Last Year’s Crypto Boom Was Fixed: Researchers
Bitcoin’s plight in 2018 has been a stark reversal from the leading cryptocurrency’s performance in 2017, particularly vs. the end of last year. So what gives? If you were to ask a pair of researchers, one of whom has a penchant for uncovering fraud in the financial markets, the gains have an asterisk next to them, one that leads to popular U.S.-dollar linked cryptocurrency Tether (USDT).
The University of Texas Finance Professor John Griffin and understudy Amin Shams have published a paper entitled “Is Bitcoin Really Un-Tethered?” It chronicles what the academics ultimately conclude is a shady dynamic between bitcoin and Tether, the No. 12 cryptocurrency by market cap.
Using algorithms and transaction data collected from the public blockchain, the researchers determine that Tether is a coin that is “pushed out into the market” and not driven by supply and demand but instead the whims of the bitcoin price.
They point to the Bitfinex exchange, which is looking to redomicile from Asia to Switzerland, aka Crypto Valley. After monitoring the activity surrounding Tether coins on Bitfinex, the researchers propose that Tether supply is added to the market by Bitfinex at crucial times in bitcoin’s performance.
That’s what drove the bitcoin price to nearly the $20,000 level in December 2017, according to the report, whose results they say are “consistent with the Tether issuers pushing out Tether to stabilize the price of bitcoin,” the report states. The U.S. CFTC earlier this year issued subpoenas to both Bitfinex and Tether, both of which are led by J.L. van der Velde, to ensure that there were adequate reserves that they claim make the coin stable. No fraud was uncovered.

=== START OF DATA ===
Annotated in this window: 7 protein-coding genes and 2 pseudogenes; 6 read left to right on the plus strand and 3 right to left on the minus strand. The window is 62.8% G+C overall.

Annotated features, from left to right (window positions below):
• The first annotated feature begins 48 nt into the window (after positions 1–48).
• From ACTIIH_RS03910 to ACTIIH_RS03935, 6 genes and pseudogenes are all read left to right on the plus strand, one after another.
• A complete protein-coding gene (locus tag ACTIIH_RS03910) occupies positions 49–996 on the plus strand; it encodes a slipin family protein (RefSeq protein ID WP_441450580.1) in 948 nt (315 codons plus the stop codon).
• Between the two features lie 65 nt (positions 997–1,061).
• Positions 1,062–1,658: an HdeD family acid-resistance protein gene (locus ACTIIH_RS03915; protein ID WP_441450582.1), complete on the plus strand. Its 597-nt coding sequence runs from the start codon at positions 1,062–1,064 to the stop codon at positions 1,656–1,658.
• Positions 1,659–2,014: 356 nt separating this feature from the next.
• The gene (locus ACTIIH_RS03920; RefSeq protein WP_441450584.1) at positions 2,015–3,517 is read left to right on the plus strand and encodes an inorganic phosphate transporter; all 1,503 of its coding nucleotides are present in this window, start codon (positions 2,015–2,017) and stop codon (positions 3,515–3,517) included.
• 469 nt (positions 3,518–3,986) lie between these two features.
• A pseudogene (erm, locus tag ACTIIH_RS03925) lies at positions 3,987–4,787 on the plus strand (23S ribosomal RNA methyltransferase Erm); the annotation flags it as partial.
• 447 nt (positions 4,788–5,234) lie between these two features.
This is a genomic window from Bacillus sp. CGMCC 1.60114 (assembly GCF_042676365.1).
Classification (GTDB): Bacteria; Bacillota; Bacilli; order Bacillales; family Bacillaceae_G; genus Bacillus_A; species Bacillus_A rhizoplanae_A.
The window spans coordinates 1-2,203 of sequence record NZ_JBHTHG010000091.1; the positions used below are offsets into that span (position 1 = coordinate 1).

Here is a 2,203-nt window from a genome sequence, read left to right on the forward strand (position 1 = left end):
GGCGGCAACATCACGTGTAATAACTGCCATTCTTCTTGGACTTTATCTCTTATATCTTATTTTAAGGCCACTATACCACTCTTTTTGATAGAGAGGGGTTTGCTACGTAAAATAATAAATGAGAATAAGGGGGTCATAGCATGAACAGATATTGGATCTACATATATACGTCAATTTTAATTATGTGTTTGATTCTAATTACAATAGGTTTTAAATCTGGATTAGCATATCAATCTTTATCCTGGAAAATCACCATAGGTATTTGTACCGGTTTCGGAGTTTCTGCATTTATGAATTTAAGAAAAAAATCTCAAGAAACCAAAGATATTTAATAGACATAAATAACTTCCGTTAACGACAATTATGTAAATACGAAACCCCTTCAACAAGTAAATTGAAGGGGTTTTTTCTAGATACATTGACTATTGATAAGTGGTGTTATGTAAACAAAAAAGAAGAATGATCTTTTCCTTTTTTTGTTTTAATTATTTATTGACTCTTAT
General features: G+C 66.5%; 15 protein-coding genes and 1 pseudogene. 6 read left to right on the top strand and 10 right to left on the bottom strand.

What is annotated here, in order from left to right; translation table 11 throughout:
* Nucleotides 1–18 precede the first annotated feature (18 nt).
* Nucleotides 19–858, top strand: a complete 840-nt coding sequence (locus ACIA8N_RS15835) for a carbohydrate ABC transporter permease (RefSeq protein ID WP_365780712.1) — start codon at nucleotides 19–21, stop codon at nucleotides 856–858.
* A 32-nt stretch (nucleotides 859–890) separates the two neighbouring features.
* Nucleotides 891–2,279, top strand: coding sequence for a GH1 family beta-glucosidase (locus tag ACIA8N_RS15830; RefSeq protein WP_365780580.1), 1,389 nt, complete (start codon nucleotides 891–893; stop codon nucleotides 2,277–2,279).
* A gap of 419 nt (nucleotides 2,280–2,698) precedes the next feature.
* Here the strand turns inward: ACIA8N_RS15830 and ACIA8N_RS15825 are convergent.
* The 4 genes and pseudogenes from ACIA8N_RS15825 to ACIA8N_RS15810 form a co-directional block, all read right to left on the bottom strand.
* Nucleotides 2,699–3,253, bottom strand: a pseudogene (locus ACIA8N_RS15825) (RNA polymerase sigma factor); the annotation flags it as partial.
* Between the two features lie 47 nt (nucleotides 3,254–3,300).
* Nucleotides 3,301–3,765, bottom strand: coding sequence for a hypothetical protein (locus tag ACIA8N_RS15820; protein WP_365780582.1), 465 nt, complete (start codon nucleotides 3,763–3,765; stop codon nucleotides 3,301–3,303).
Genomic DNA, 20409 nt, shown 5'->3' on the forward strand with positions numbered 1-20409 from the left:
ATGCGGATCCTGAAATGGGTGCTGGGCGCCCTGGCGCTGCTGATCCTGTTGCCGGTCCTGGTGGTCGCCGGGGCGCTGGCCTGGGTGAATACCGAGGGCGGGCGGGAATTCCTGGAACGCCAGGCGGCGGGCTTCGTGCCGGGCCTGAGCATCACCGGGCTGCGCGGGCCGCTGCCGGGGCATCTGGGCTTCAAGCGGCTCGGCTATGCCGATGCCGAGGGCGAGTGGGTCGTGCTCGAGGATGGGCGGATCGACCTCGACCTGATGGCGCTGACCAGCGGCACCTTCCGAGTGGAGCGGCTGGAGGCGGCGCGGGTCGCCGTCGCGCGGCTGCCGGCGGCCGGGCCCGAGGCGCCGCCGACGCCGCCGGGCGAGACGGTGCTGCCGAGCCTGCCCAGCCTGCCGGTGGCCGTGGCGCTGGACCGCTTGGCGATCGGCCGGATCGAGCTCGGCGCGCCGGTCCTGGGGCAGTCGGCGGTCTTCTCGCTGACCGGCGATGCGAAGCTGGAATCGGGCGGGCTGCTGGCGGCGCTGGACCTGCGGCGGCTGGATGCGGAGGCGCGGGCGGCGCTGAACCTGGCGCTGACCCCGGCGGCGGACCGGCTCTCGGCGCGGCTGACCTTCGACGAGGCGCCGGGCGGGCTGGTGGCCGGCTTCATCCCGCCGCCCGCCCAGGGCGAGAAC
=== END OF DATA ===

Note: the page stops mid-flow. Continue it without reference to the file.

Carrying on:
Tether boasts a market cap of $2.5 billion and it is viewed as a more stable alternative to bitcoin’s erratic price swings, though the details surrounding the mechanics of it all are held close to the vest. From what the researchers say, Tether coins are created in groups of 200 million, after which time the coins are directed to Bitfinex.
Meanwhile, when bitcoin suffers a dramatic decline, researchers found evidence that the Tether coins are then directed by Bitfinex and other leading exchanges toward purchasing more bitcoin, resulting in an inflated price. They studied the period from March 2017 through year-end and found dozens of instances in which the behavior occurs.
Given the regulatory scrutiny that’s on the markets today, it would make sense that if Tether-fueled bitcoin price manipulation were occurring, it would slow down in this environment and thus no rescue for the bitcoin price. But the pressure in the cryptocurrency markets could just be a function of all the uncertainty that’s swirling at the moment.
“I’ve looked at a lot of markets. If there’s fraud or manipulation in a market it can leave tracks in the data. The tracks in the data here are very consistent with the manipulation hypothesis,” Griffin told Bloomberg.
Meanwhile, Bitfinex CEO van der Velde told the publication: “Tether issuance can’t be used to prop up the price of bitcoin nor any other coins/token on Bitfinex.”
Meanwhile, the U.S. Department of Justice is in the midst of a probe to determine whether traders are responsible for previous market gains by manipulating the bitcoin price.
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